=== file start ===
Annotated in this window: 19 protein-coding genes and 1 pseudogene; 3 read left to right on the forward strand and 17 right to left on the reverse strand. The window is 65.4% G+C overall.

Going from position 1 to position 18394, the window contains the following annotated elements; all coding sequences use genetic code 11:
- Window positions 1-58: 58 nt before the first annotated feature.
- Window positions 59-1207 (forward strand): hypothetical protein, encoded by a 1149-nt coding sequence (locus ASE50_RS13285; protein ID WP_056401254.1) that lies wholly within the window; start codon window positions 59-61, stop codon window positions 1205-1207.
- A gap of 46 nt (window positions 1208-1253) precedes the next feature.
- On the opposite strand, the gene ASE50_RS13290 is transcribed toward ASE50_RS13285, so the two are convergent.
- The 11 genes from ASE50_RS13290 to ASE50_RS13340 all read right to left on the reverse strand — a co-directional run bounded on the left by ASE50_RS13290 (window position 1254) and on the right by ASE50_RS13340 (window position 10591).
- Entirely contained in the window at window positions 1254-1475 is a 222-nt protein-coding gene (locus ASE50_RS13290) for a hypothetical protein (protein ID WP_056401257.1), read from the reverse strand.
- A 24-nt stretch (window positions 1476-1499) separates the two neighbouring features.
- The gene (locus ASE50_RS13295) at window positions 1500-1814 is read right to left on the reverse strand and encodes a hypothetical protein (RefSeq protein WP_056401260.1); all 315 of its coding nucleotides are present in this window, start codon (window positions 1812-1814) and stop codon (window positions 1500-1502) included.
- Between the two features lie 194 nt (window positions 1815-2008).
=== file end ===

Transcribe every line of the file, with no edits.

Annotated in this window: 19 protein-coding genes and 1 pseudogene; 3 read left to right on the forward strand and 17 right to left on the reverse strand. The window is 65.4% G+C overall.

Going from position 1 to position 18394, the window contains the following annotated elements; all coding sequences use genetic code 11:
- Window positions 1-58: 58 nt before the first annotated feature.
- Window positions 59-1207 (forward strand): hypothetical protein, encoded by a 1149-nt coding sequence (locus ASE50_RS13285; protein ID WP_056401254.1) that lies wholly within the window; start codon window positions 59-61, stop codon window positions 1205-1207.
- A gap of 46 nt (window positions 1208-1253) precedes the next feature.
- On the opposite strand, the gene ASE50_RS13290 is transcribed toward ASE50_RS13285, so the two are convergent.
- The 11 genes from ASE50_RS13290 to ASE50_RS13340 all read right to left on the reverse strand — a co-directional run bounded on the left by ASE50_RS13290 (window position 1254) and on the right by ASE50_RS13340 (window position 10591).
- Entirely contained in the window at window positions 1254-1475 is a 222-nt protein-coding gene (locus ASE50_RS13290) for a hypothetical protein (protein ID WP_056401257.1), read from the reverse strand.
- A 24-nt stretch (window positions 1476-1499) separates the two neighbouring features.
- The gene (locus ASE50_RS13295) at window positions 1500-1814 is read right to left on the reverse strand and encodes a hypothetical protein (RefSeq protein WP_056401260.1); all 315 of its coding nucleotides are present in this window, start codon (window positions 1812-1814) and stop codon (window positions 1500-1502) included.
- Between the two features lie 194 nt (window positions 1815-2008).